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Lake Charles Personal Injury Law Blog

Truck crashes: common causes and injuries

On average, there are over 500,000 truck accidents every year in America. In 2015, 4,300 trucks were involved in fatal accidents. One thing to remember about these accidents is that it is usually the occupants of the smaller passenger vehicles who incur the fatalities. Louisiana drivers should be aware of the most common causes of truck crashes are and what types of injuries they lead to.

Commercial truckers transport over 70 percent of all shipped goods in the U.S., and sometimes they are pressured into breaking hours-of-service regulations in order to meet deadlines. This often results in driver fatigue and drowsiness, an all too common factor in accidents. Sleep apnea, heart conditions and other signs of ill health also contribute. Truckers can become distracted by their smartphones or by something outside. Adverse weather, debris on the road and poor truck maintenance round out the list of causes.

Pedestrian fatalities have dramatically increased

Pedestrian deaths in traffic accidents have increased in Louisiana and in the rest of the U.S. The increase in deaths has happened even as car manufacturers have added many new safety features to their vehicles. Experts believe that the increase in pedestrian fatalities can be attributed to driver distraction rather than to the vehicles.

According to the chair of the Detroit College of Creative Studies' transportation design program, car manufacturers have made a number of changes to cars to make them safer. These changes include adding additional space under the hood for more cushioning and lowering bumpers. These changes help in accidents because the bumpers strike lower on people's bodies and propel them upward instead of striking them in the chest area or knocking them down under the vehicles.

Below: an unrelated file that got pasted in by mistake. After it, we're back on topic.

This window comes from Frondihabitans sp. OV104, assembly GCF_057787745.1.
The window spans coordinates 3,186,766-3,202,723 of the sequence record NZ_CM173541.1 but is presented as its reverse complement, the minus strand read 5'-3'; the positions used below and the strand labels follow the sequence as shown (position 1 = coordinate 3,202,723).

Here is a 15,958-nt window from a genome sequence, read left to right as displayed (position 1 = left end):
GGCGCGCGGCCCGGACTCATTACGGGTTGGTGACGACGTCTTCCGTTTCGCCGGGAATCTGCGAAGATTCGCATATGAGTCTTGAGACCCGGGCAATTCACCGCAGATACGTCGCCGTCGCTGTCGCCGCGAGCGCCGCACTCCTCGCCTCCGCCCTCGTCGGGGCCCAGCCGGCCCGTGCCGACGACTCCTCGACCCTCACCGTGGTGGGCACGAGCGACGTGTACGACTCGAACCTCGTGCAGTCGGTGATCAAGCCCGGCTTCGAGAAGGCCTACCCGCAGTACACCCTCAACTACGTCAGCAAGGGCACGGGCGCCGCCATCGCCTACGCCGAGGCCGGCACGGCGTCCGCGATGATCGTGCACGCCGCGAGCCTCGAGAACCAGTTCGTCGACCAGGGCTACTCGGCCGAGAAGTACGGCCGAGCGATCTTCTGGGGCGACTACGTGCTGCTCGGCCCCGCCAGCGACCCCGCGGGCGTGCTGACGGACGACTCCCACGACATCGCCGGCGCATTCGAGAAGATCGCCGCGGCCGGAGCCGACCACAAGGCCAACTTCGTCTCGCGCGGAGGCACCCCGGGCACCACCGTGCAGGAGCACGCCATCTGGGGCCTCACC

CVSA to inspect truck brakes during Brake Safety Week

The Commercial Vehicle Safety Alliance will be holding its annual Brake Safety Week from September 16 to 22, so truckers and drivers of other commercial motor vehicles in Louisiana will want to make sure their brakes were installed correctly and are properly maintained. Defective or out-of-adjustment brakes can endanger other drivers by increasing stopping distance.

Most of the inspections will be Level I inspections: these 37-step inspections cover both mechanical fitness and driver operating requirements. Various issues, from missing parts to worn rotors to mismatched air chamber sizes, will be checked for. The CVSA will be placing out of service any vehicles that violate one or the other requirements. In those jurisdictions where performance-based brake testing equipment is used, inspectors will measure braking efficiency.

July Fourth is among the deadliest holidays

Louisiana residents who are planning to do something special for the Fourth of July weekend should be careful on the road. According to Esurance and the Insurance Institute of Highway Safety, this holiday is the deadliest for American motorists. There are more fatal car crashes on Independence Day than on any other day; roughly 40 percent of all highway fatalities between 2007 and 2011 were caused by drunk drivers over the July Fourth weekend.

Intoxicated driving is not the only problem that drivers have to face. Simply traveling to a friend's home or some other location for a party could involve taking unfamiliar routes, which can affect driving behavior. AAA estimates that between June 30 and July 4 of this year, 37.5 million Americans will be traveling at least 50 miles as part of the festivities.

CVSA roadcheck addresses truck driver fatigue

The Commercial Vehicle Safety Alliance has wrapped up its annual International Roadcheck, a three-day inspection spree of buses and commercial trucks. From June 5 to 7, safety organizations and law enforcement personnel across Louisiana, as in all other states, stopped drivers and conducted 37-step inspections that covered both driver- and vehicle-related issues.

While information on the 2018 Roadcheck has yet to be released, previous roadchecks reveal certain trends that the CVSA has been combating for several years. One of them is the violation of hours-of-service guidelines. Truckers might exceed the 14 duty hours allotted to them each day or violate the requirement that they rest 8 hours before beginning a shift.

How new tech may reduce distractions for drivers